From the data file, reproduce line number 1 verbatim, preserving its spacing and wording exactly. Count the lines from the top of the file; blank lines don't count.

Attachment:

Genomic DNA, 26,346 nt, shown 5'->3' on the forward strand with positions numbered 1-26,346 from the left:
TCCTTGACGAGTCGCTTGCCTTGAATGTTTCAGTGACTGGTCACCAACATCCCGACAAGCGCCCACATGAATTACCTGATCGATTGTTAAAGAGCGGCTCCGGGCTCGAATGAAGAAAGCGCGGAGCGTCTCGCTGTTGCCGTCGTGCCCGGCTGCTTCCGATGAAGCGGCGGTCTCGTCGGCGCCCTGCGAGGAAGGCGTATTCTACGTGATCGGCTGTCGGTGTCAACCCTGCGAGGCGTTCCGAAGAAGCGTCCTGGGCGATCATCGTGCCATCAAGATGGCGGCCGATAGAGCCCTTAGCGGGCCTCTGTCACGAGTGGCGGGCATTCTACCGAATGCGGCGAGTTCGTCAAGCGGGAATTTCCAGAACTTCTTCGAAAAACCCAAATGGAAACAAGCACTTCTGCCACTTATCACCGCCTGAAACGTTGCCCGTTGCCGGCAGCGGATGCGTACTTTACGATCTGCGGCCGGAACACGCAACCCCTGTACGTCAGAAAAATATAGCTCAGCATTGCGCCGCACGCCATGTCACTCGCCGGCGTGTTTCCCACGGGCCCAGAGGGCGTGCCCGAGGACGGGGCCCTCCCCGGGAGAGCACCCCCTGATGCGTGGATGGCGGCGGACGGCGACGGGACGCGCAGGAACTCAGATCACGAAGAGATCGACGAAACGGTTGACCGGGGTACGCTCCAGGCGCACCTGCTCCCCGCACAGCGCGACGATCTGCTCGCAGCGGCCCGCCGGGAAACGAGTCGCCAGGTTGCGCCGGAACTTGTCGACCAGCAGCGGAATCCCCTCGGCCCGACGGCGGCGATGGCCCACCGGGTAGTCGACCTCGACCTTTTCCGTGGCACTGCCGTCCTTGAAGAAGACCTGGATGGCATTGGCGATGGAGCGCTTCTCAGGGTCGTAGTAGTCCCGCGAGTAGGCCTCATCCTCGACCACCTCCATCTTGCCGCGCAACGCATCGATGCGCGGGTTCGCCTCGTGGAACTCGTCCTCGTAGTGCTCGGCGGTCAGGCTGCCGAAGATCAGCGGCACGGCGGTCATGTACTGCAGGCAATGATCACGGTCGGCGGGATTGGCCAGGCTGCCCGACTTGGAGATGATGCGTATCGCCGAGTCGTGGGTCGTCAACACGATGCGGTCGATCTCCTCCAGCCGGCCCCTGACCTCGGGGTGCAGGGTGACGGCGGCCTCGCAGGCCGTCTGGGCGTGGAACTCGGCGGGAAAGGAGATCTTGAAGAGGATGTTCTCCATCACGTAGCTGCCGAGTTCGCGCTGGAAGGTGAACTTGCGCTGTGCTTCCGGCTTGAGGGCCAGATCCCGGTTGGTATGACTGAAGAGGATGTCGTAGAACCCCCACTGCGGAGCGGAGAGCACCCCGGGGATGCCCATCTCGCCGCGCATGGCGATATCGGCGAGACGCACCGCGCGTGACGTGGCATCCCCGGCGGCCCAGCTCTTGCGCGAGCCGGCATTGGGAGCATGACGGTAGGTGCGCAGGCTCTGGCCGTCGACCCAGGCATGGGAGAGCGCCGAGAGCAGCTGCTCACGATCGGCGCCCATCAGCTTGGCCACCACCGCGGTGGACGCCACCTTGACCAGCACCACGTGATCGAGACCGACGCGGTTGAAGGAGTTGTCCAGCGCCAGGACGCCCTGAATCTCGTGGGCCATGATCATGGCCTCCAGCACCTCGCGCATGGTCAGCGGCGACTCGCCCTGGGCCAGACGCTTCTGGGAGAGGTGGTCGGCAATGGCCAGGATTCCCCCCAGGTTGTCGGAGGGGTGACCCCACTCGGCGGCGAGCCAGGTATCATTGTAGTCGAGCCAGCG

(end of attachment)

Genomic DNA, 26,346 nt, shown 5'->3' on the forward strand with positions numbered 1-26,346 from the left: